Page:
Next, I’ll test the classification by uploading an SLA document and some other documents to see whether my model is smart enough to classify the document correctly.
Yes! my classification works as expected. Note how it has classified the SLA6.docx as positive and the other document as negative.
Now let us extract the client’s name, start date and due date from the SLA documents. I’ll explain later why I have extracted these bits of information from the SLAs.
Click on Create Extractor -> Client Name and give the new entity extractor a name as seen in Figures 20 and 21.
I’ll go through the positive sample files and select the value within the document that I want to populate in the content type column. If the sample file is a negative sample, then select tick on the “No label”, otherwise for positive samples, (which is true in this case, BBQ Ptv Ltd, is the client’s name) click the Save button.
I’ll then train my model by adding an explanation as to why I have decided why BBQ Ptv Ltd is the client’s name in the above agreement. The client’s name in this document is followed by the keyword “is made by and between” and before the word “, with.”
Once you save the explanation, you will see the evaluation and the accuracy of the explanation as follows.
We see from Figure 24, that if your explanation is identified correctly, the label you have added marked in Blue and the label added by classification marked in Green are married together.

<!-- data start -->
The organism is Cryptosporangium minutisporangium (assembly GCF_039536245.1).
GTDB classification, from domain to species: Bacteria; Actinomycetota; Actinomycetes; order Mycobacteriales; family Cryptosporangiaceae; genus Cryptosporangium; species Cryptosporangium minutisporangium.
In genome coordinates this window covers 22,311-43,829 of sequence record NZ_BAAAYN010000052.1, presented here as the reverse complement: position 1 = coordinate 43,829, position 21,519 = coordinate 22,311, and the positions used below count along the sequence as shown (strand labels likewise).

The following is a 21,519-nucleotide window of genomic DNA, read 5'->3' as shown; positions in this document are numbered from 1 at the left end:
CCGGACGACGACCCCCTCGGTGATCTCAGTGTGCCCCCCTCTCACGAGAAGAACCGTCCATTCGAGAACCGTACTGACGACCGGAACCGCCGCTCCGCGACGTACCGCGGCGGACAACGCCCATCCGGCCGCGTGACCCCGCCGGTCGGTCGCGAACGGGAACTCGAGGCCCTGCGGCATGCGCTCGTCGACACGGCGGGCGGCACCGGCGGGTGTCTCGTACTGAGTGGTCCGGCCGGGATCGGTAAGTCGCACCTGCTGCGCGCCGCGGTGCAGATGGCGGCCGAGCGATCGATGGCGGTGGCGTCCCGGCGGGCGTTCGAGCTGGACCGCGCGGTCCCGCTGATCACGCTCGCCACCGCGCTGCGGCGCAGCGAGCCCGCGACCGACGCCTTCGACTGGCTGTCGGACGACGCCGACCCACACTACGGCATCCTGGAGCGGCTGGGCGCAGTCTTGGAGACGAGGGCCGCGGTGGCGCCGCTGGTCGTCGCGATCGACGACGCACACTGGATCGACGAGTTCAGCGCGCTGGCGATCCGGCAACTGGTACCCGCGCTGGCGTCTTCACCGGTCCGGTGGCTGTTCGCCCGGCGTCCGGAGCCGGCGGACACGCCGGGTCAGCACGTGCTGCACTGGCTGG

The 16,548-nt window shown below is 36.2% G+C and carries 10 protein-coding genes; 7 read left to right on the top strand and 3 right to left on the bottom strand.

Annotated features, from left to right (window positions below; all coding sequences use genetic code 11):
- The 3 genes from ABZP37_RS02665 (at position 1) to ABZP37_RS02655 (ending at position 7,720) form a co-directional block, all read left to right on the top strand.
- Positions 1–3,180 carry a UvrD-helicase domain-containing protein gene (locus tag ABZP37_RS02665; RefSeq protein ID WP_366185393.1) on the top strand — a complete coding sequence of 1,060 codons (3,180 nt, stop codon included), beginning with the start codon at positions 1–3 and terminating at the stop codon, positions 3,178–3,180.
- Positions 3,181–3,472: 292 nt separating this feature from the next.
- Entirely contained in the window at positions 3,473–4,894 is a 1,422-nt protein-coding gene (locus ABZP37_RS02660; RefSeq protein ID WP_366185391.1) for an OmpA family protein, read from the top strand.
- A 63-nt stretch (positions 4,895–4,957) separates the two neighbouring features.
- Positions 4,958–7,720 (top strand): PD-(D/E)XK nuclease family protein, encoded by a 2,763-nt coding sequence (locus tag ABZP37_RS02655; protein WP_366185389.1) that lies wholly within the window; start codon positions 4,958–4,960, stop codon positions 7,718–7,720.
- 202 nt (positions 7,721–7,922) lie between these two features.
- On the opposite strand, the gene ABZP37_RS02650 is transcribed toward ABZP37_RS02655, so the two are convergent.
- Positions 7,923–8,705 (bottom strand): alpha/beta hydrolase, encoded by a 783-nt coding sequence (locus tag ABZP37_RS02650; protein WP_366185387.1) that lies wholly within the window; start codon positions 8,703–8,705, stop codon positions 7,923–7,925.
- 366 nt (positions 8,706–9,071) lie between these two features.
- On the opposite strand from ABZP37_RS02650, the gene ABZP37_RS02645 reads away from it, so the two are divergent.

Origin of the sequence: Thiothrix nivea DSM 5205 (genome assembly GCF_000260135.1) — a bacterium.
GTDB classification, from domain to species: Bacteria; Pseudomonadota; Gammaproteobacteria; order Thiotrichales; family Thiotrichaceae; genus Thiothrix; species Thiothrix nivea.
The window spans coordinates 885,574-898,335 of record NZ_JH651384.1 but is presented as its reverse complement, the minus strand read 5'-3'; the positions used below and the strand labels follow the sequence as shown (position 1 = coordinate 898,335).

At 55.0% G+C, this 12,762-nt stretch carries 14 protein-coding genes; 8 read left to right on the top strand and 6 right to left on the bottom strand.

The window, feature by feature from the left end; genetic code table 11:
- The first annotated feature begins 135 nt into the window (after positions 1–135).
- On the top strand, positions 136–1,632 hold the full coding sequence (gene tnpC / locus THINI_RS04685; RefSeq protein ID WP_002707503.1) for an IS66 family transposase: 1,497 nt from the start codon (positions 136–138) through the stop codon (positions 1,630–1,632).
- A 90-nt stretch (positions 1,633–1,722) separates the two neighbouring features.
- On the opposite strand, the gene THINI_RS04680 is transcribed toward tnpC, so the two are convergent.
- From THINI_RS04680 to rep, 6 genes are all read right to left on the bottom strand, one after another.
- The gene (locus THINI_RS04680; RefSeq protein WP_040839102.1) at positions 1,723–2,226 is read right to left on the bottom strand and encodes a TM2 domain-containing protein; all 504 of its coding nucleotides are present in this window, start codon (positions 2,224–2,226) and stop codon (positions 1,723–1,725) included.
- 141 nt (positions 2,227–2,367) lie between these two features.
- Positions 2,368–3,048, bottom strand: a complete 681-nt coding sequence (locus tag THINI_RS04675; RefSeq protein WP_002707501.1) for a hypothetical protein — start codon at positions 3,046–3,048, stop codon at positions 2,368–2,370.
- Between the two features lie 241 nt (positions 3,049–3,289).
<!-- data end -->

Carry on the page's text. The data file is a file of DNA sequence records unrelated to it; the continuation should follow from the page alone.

I have added similar extractions for the Start date and due date. The list of extractions and the accuracy are shown in the figure below.
In previous tasks, we have added intelligence to our SLA documents and now it’s time to apply the model to a SharePoint document library to see how it works in the SharePoint library.
First, I’ll apply the trained model to a document library as shown below and upload some new SLAs and see how the model behaves.
I have uploaded a couple of SLAs and in a few minutes, we can see that the Content type and the other metadata are applied to the SLA as shown below. wonderful, isn’t it?
The user uploads the document, the Model identifies the document type and extracts the metadata and populates the columns automatically, perfect!